checking ignition coil

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Old 08-11-02, 03:11 AM
boman's Avatar
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checking ignition coil

When checking older coils (point type ignition) with an ohmeter from the tower to the distributor side and you get no reading, does it mean it is bad?
I'm talking about somewhere near 1969 302 engine. The plugs do not seem to be firing like they should. When the car is put in gear, it does not want to run, almost like no spark advance. When I pull the wires while it is running, it does not seem to affect the engine much, if any.
It has headers on it, and I have not checked compression on the cylinders yet. These headers are a pain to work with. If I can get the engine to smooth out with the point system, I most likely will change to electronic ignition, but for now I want to get a general feel of what condition the motor is in.
 
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Old 08-11-02, 04:12 AM
Joe_F
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A compression check is a must on a motor of questionable mechanical condition. If shown to be poor, don't go any further, rebuild time .

Yes, headers stink and aren't worth a darn for a street car. You can get exhaust manifolds for most popular applications that look and flow just as good. For instance, Ram Air manifolds are reproduced for Pontiac and would look stock and flow nicely on a car like my project car (where there has been some work done).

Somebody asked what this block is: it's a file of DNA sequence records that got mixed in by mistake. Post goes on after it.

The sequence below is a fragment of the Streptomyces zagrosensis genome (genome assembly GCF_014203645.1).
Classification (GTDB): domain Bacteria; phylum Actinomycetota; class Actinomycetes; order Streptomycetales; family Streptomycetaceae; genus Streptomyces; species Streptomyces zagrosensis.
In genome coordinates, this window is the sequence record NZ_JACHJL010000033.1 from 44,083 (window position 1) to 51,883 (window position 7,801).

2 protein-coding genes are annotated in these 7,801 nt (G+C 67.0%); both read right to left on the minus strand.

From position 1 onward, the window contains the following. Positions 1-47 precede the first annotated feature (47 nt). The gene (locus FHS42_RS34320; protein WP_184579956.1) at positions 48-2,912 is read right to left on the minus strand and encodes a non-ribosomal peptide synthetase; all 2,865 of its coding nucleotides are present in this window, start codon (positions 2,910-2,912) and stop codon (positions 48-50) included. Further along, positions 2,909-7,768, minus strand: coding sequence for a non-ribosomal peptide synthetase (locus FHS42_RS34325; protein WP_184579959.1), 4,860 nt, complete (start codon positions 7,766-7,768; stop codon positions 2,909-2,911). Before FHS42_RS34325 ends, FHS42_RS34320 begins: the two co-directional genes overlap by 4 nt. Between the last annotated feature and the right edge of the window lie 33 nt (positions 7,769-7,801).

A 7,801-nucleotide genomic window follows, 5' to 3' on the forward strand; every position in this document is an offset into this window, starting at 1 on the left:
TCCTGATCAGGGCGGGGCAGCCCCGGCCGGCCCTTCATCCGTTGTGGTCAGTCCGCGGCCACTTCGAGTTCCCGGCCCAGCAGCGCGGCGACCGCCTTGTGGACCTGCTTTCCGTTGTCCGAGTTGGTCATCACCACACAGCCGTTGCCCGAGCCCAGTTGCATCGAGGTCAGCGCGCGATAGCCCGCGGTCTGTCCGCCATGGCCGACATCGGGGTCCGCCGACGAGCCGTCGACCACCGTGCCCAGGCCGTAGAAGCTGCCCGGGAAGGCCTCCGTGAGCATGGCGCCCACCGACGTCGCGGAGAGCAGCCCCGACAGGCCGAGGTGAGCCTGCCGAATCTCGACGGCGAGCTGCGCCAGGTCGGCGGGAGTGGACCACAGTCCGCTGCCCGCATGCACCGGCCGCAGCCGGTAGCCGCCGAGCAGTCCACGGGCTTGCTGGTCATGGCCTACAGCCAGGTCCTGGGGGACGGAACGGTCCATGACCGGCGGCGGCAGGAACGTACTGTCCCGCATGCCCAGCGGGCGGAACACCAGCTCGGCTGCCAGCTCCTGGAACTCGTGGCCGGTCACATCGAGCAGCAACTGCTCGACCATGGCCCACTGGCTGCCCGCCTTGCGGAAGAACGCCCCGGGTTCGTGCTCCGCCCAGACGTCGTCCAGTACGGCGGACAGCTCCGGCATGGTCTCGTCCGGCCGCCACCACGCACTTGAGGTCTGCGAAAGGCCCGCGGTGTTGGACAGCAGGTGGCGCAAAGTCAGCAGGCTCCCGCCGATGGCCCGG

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Old 08-11-02, 04:24 AM
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Mornin' Joe.

When I got this car, I drove it home and it seemed strong enough. We had a hard time getting it to fire when we first tried to start it and robbed a coil off an old Datsun pickup. Now it seems to fire better when the gas pedal is really pushed down. According to my Chilton manual on engines a little newer than this one, you can check secondary on the coil by getting a reading from the distributor side to the tower on the coil. I get no reading there on this one nor the used one a friend gave me that came off a Ford. These things will be replaced eventually. I was just wondering if the older engine coils checked the same way. Also trying to determine if the rebuild is working right.
 
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